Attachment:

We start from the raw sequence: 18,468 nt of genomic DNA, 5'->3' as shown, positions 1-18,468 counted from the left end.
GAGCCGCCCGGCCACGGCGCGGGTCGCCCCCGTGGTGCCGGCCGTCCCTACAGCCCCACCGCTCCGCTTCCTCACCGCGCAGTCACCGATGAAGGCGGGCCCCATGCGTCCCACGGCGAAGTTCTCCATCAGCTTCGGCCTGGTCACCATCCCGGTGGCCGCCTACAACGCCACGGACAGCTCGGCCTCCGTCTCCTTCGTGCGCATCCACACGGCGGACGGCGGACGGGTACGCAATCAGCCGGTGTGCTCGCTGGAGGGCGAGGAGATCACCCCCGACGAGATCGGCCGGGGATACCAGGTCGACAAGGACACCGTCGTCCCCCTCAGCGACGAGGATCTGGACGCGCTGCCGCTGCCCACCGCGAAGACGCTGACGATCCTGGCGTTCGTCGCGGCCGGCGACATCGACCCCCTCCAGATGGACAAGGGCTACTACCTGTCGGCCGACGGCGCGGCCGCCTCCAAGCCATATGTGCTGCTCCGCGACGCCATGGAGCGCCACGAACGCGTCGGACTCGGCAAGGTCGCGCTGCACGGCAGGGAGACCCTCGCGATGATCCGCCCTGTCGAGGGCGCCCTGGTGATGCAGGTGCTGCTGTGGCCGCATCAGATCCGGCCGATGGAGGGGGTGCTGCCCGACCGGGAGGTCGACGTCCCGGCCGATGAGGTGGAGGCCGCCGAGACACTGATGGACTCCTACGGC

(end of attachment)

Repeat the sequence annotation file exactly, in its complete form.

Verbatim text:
We start from the raw sequence: 18,468 nt of genomic DNA, 5'->3' as shown, positions 1-18,468 counted from the left end.
GAGCCGCCCGGCCACGGCGCGGGTCGCCCCCGTGGTGCCGGCCGTCCCTACAGCCCCACCGCTCCGCTTCCTCACCGCGCAGTCACCGATGAAGGCGGGCCCCATGCGTCCCACGGCGAAGTTCTCCATCAGCTTCGGCCTGGTCACCATCCCGGTGGCCGCCTACAACGCCACGGACAGCTCGGCCTCCGTCTCCTTCGTGCGCATCCACACGGCGGACGGCGGACGGGTACGCAATCAGCCGGTGTGCTCGCTGGAGGGCGAGGAGATCACCCCCGACGAGATCGGCCGGGGATACCAGGTCGACAAGGACACCGTCGTCCCCCTCAGCGACGAGGATCTGGACGCGCTGCCGCTGCCCACCGCGAAGACGCTGACGATCCTGGCGTTCGTCGCGGCCGGCGACATCGACCCCCTCCAGATGGACAAGGGCTACTACCTGTCGGCCGACGGCGCGGCCGCCTCCAAGCCATATGTGCTGCTCCGCGACGCCATGGAGCGCCACGAACGCGTCGGACTCGGCAAGGTCGCGCTGCACGGCAGGGAGACCCTCGCGATGATCCGCCCTGTCGAGGGCGCCCTGGTGATGCAGGTGCTGCTGTGGCCGCATCAGATCCGGCCGATGGAGGGGGTGCTGCCCGACCGGGAGGTCGACGTCCCGGCCGATGAGGTGGAGGCCGCCGAGACACTGATGGACTCCTACGGC